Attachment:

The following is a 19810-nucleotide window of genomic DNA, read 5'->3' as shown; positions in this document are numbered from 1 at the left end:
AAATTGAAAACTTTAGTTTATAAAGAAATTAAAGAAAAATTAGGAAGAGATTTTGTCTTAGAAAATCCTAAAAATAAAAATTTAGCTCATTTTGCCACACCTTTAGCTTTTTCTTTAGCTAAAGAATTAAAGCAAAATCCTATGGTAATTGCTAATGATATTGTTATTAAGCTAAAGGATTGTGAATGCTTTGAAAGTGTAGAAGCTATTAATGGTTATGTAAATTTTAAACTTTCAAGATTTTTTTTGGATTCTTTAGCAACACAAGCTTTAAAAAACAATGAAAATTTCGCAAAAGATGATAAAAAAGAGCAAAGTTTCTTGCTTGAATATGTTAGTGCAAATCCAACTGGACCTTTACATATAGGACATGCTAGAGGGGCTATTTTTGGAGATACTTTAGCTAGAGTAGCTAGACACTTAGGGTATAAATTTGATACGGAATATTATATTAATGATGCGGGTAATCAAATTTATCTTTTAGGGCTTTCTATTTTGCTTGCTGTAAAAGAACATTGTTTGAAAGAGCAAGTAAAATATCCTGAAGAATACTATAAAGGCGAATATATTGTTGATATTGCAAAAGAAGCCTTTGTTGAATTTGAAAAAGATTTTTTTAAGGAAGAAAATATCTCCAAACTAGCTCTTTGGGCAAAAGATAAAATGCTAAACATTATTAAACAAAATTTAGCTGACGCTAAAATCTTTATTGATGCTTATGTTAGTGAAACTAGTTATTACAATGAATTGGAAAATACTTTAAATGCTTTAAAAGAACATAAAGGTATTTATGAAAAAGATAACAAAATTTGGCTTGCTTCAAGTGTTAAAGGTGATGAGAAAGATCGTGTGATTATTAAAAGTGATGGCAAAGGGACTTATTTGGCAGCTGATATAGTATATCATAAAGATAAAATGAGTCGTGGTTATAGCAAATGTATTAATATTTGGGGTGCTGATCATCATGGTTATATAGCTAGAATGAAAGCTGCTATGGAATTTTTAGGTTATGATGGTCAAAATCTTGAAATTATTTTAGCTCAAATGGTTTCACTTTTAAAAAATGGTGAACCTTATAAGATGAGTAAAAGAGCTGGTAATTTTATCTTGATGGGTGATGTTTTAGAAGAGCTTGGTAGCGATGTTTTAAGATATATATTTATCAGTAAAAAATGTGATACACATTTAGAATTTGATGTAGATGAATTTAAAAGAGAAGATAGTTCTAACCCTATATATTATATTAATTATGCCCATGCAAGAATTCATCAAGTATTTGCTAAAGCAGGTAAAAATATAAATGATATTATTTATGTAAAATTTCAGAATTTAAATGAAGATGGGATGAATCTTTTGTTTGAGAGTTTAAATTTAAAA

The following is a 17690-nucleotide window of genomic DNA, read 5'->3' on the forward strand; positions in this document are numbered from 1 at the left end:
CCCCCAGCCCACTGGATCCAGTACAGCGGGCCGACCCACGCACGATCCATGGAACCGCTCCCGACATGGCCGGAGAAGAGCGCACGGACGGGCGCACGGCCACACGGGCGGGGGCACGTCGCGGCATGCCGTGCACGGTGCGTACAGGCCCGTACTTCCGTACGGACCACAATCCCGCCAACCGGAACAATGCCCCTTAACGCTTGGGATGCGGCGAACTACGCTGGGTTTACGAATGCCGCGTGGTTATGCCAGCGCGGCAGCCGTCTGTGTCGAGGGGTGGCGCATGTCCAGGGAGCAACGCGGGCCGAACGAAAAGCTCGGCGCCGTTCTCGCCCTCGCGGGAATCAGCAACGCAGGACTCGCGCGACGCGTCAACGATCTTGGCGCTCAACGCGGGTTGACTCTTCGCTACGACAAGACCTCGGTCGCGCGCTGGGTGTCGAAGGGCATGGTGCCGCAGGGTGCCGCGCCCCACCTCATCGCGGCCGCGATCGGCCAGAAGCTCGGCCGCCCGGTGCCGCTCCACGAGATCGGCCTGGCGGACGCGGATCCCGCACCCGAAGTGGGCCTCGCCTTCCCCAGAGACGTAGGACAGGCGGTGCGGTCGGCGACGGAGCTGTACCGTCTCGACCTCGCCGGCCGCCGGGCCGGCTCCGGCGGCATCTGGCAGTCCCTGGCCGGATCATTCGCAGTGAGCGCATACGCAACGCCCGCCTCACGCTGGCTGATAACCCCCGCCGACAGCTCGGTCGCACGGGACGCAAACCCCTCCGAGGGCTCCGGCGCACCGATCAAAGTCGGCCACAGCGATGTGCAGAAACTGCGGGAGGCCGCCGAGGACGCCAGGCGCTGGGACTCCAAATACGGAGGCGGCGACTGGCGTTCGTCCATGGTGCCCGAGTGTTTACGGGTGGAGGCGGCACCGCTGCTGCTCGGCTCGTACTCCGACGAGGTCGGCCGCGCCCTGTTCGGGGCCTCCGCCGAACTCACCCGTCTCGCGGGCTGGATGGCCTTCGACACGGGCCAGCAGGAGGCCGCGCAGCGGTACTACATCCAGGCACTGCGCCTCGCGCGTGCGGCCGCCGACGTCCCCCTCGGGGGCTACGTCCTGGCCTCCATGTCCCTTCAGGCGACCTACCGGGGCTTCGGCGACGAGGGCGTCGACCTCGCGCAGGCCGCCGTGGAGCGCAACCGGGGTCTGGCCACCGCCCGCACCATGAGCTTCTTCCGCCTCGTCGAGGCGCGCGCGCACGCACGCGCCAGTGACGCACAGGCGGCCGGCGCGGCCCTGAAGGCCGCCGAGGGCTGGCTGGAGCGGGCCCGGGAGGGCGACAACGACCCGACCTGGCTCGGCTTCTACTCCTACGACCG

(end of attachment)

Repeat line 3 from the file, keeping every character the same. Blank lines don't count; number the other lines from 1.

The following is a 17690-nucleotide window of genomic DNA, read 5'->3' on the forward strand; positions in this document are numbered from 1 at the left end: